Hunger, by contrast, was made in Northern Ireland for the very people who grew up with the ‘troubles’. It’s made to make sense to these people especially but people across the British Isles also.
It was made by Film Four with the intention of making money. Film Four have their offices in central London, near Victoria. Mel Gibson's production company also contributed. Last time I checked, Steve McQueen isn't from Northern Ireland, either.
should we not concede that filmmakers can, and sometimes should, make films for local audiences eventhough non-locals will have difficulty understanding them?
This is deeply patronising. Firstly, I don't think there's any intimation that either myself or most others in this thread failed to understand the film. Secondly, as I just mentioned, the film was intended to make money and, as such, is directly targeting a US audience, who tend to be inherently Irish Republican-leaning in their sympathies - precisely because they are so distanced from the actuality of events!
Seeing how most Americans respond to Islamic or Marxist 'terrorism', this is quite an amusing contradiction. Honestly, Hunger
fits right in there with Gibson's The Patriot
is another example of Film Four (your employers?) targeting the US.
Or, in other words, what you actually mean is that the film appeals to a certain contingent in Northern Ireland who hold strong Irish Republican views. So what?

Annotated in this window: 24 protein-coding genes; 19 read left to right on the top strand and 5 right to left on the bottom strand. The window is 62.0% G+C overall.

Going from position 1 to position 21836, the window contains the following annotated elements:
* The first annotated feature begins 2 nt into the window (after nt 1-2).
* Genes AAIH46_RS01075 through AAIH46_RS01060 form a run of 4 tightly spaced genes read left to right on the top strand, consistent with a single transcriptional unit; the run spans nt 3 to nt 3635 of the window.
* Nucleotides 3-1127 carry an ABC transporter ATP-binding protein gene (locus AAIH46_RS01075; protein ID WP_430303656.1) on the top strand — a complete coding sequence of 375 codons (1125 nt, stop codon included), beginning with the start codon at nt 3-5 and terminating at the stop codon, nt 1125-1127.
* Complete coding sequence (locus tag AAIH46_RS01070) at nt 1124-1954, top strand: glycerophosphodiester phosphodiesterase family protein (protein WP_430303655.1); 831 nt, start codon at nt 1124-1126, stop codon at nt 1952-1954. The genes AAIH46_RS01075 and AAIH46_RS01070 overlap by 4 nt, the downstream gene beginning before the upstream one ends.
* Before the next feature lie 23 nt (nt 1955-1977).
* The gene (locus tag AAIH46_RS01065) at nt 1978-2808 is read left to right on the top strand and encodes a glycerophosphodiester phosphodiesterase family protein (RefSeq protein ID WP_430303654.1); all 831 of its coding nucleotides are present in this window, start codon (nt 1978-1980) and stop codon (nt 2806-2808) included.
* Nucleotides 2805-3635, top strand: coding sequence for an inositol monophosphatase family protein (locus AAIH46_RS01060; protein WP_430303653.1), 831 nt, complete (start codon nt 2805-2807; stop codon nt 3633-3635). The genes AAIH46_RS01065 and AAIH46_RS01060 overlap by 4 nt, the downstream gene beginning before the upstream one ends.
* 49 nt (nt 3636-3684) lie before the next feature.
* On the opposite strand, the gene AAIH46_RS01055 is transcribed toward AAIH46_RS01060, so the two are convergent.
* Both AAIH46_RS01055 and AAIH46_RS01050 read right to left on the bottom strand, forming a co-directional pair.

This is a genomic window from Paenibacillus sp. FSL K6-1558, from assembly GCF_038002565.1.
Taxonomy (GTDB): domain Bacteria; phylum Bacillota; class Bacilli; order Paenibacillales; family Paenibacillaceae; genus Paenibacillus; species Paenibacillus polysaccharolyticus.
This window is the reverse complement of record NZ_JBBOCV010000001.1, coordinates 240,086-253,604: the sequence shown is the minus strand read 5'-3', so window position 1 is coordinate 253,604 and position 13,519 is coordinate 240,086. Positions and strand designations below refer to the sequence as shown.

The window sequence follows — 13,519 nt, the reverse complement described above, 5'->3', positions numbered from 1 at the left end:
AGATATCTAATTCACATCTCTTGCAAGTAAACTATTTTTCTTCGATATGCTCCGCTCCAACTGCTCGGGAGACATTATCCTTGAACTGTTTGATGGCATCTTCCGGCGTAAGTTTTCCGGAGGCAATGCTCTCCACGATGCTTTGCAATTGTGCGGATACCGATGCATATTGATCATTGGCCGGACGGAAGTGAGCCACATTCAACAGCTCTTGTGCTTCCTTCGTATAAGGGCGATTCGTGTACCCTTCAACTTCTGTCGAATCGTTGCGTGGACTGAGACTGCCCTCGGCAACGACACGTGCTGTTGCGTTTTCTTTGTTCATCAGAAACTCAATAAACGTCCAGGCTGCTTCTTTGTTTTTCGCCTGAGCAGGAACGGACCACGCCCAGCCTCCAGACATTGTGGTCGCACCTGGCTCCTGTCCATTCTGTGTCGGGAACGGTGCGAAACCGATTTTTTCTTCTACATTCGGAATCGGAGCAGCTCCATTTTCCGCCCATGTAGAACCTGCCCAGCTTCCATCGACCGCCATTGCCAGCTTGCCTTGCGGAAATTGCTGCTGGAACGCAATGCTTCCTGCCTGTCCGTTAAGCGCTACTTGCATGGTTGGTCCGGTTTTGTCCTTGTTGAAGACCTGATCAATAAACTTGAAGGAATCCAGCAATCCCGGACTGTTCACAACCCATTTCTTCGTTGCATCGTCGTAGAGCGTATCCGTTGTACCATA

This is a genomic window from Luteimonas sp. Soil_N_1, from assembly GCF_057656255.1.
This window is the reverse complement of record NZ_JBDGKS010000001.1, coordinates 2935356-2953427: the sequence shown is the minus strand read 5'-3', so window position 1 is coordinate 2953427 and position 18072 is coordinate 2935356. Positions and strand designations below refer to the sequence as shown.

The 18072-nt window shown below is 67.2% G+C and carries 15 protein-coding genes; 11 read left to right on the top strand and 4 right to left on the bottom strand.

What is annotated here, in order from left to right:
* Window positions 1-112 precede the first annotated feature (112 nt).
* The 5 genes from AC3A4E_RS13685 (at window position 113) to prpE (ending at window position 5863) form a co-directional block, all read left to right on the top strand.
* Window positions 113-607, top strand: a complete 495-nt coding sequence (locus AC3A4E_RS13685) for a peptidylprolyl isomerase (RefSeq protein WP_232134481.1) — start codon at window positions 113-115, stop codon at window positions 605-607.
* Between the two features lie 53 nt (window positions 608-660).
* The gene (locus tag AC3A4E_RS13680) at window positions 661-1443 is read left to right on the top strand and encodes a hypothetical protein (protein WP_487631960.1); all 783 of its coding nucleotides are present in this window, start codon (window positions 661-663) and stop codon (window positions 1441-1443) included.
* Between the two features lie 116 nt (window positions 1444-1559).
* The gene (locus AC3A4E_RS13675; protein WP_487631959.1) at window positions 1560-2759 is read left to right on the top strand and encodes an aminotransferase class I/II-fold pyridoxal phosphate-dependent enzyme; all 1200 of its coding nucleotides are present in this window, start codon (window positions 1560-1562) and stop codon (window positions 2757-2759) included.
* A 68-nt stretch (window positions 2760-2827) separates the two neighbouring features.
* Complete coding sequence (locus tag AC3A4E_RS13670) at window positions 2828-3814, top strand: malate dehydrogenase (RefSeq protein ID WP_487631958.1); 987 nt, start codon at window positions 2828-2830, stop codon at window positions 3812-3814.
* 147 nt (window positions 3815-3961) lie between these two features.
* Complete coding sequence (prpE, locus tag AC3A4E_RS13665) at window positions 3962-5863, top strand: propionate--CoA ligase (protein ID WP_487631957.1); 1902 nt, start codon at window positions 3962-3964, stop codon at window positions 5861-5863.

I would say the point of the film is to deny this very question - to deny all political questions. Asking who did what first has been a feature of Anglo-Irish relations for centuries and in Northern Ireland it’s a time-bomb question that no film could ever address adequately. Such questions might be resolved in a generalised film narrative but the target audience here would find the outcome fairly dubious if not inflammatory.
The film presents Anglo-Unionist atrocity in great detail and at great length and, yet, presents very little IRA violence: only the killing of the 'evil' guard - in reciprocation for his actions in the prison, no less. Therefore, without any greater contextualisation, within the world that Hunger
creates, this question has indeed been answered (and in a simplistic / disingenuous manner).
McQueen presents the cyclical nature of conflict: how violence begets violence, and hate begets more hate. This isn’t presented to the viewer as a didactic argument but as a visceral deduction. I appreciate that might sound facile but that simple point is usually subsumed by political interests. This is why I think the dichotomies are so effective: the guilt ridden guard lives in fear of his life and unleashes his frustration on the prisoners. He is murdered by the IRA, which authenticates his fear and violence and that of his colleagues. Similarly, Sands resents his non-political status within the prison. The beatings he endures increases this resentment and authenticates, for the IRA, the shooting of guards. The film also postulates the inevitable trajectory between naive youths (the new inmate & young guard) and the hardened violent mind-sets of their elder colleagues.